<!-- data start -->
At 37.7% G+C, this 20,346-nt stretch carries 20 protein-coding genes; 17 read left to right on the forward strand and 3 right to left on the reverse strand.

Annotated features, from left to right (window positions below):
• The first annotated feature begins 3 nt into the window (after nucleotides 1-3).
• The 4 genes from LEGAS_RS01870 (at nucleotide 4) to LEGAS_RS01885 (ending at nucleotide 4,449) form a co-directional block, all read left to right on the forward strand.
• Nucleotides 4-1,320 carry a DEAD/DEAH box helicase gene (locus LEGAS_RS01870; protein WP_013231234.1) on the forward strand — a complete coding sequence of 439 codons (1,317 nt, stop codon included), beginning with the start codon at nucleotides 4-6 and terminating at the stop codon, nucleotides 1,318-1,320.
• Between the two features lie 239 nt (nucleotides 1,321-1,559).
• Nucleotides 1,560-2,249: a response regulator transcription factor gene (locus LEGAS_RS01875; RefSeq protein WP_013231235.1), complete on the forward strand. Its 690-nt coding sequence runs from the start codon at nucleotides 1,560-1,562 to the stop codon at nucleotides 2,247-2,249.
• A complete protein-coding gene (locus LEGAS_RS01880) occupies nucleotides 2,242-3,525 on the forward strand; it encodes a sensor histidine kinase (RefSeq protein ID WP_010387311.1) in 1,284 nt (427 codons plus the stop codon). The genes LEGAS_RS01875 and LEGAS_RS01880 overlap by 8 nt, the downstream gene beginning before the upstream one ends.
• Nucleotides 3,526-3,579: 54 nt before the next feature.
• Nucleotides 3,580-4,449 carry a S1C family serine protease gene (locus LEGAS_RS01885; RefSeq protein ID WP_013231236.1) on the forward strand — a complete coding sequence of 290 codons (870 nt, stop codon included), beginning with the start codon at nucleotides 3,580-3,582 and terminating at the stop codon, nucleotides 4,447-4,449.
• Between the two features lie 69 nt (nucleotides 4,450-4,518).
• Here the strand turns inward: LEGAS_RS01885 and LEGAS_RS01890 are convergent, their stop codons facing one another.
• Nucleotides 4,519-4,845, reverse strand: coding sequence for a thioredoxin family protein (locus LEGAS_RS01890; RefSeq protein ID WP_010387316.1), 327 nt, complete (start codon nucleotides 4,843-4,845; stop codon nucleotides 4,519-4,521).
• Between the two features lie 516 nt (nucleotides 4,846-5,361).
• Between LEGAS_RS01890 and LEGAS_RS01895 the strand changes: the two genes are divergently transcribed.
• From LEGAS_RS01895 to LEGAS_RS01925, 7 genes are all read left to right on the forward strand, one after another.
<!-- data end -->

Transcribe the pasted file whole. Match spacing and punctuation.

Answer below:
At 37.7% G+C, this 20,346-nt stretch carries 20 protein-coding genes; 17 read left to right on the forward strand and 3 right to left on the reverse strand.

Annotated features, from left to right (window positions below):
• The first annotated feature begins 3 nt into the window (after nucleotides 1-3).
• The 4 genes from LEGAS_RS01870 (at nucleotide 4) to LEGAS_RS01885 (ending at nucleotide 4,449) form a co-directional block, all read left to right on the forward strand.
• Nucleotides 4-1,320 carry a DEAD/DEAH box helicase gene (locus LEGAS_RS01870; protein WP_013231234.1) on the forward strand — a complete coding sequence of 439 codons (1,317 nt, stop codon included), beginning with the start codon at nucleotides 4-6 and terminating at the stop codon, nucleotides 1,318-1,320.
• Between the two features lie 239 nt (nucleotides 1,321-1,559).
• Nucleotides 1,560-2,249: a response regulator transcription factor gene (locus LEGAS_RS01875; RefSeq protein WP_013231235.1), complete on the forward strand. Its 690-nt coding sequence runs from the start codon at nucleotides 1,560-1,562 to the stop codon at nucleotides 2,247-2,249.
• A complete protein-coding gene (locus LEGAS_RS01880) occupies nucleotides 2,242-3,525 on the forward strand; it encodes a sensor histidine kinase (RefSeq protein ID WP_010387311.1) in 1,284 nt (427 codons plus the stop codon). The genes LEGAS_RS01875 and LEGAS_RS01880 overlap by 8 nt, the downstream gene beginning before the upstream one ends.
• Nucleotides 3,526-3,579: 54 nt before the next feature.
• Nucleotides 3,580-4,449 carry a S1C family serine protease gene (locus LEGAS_RS01885; RefSeq protein ID WP_013231236.1) on the forward strand — a complete coding sequence of 290 codons (870 nt, stop codon included), beginning with the start codon at nucleotides 3,580-3,582 and terminating at the stop codon, nucleotides 4,447-4,449.
• Between the two features lie 69 nt (nucleotides 4,450-4,518).
• Here the strand turns inward: LEGAS_RS01885 and LEGAS_RS01890 are convergent, their stop codons facing one another.
• Nucleotides 4,519-4,845, reverse strand: coding sequence for a thioredoxin family protein (locus LEGAS_RS01890; RefSeq protein ID WP_010387316.1), 327 nt, complete (start codon nucleotides 4,843-4,845; stop codon nucleotides 4,519-4,521).
• Between the two features lie 516 nt (nucleotides 4,846-5,361).
• Between LEGAS_RS01890 and LEGAS_RS01895 the strand changes: the two genes are divergently transcribed.
• From LEGAS_RS01895 to LEGAS_RS01925, 7 genes are all read left to right on the forward strand, one after another.